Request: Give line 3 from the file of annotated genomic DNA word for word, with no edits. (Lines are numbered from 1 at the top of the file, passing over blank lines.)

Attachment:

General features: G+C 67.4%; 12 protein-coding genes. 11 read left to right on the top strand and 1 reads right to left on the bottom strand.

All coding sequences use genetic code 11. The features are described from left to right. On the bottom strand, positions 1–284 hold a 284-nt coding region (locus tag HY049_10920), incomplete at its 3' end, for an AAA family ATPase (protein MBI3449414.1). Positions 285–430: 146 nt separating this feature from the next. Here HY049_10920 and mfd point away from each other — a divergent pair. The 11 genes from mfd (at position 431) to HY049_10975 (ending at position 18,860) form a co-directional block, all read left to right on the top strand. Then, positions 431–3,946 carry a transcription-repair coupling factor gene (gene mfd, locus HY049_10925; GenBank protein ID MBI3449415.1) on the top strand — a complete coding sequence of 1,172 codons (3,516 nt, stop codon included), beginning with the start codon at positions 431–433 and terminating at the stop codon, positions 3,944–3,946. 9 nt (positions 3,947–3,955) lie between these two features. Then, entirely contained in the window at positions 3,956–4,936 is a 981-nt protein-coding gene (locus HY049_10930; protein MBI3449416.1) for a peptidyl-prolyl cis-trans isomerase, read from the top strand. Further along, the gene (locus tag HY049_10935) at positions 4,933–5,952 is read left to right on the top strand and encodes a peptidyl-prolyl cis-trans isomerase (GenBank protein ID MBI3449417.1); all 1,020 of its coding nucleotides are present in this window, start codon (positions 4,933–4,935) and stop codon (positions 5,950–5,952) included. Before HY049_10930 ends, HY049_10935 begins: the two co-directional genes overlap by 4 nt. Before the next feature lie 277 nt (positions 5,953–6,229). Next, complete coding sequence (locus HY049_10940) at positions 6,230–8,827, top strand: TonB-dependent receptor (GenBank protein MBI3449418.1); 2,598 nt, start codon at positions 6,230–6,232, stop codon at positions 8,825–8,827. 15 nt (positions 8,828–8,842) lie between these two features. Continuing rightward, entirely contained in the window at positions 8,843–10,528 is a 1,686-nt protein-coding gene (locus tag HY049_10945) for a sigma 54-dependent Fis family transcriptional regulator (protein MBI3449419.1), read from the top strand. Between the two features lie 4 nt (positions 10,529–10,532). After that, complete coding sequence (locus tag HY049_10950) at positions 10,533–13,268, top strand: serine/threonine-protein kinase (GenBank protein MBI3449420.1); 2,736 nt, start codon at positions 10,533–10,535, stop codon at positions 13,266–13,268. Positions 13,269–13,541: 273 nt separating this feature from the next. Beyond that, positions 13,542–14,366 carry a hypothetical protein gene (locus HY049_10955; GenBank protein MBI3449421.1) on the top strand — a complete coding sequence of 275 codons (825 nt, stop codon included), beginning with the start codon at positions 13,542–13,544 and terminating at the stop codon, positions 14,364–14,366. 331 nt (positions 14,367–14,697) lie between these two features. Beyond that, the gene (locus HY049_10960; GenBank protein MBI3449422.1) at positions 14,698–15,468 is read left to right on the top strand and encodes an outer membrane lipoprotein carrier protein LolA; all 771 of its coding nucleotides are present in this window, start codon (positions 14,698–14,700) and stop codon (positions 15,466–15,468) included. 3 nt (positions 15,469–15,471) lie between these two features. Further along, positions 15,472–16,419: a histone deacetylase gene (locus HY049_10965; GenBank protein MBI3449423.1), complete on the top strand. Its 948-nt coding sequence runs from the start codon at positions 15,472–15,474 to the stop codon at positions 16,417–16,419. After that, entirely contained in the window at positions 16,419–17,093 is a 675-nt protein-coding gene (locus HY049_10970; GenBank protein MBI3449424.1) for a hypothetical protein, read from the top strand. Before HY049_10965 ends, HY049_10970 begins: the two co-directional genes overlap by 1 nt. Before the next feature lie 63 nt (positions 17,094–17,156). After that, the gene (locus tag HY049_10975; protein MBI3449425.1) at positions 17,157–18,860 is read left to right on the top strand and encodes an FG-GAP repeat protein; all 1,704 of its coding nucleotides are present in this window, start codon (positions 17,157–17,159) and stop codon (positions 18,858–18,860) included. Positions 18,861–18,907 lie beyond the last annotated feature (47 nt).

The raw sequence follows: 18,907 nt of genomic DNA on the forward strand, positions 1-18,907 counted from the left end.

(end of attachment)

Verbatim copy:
The raw sequence follows: 18,907 nt of genomic DNA on the forward strand, positions 1-18,907 counted from the left end.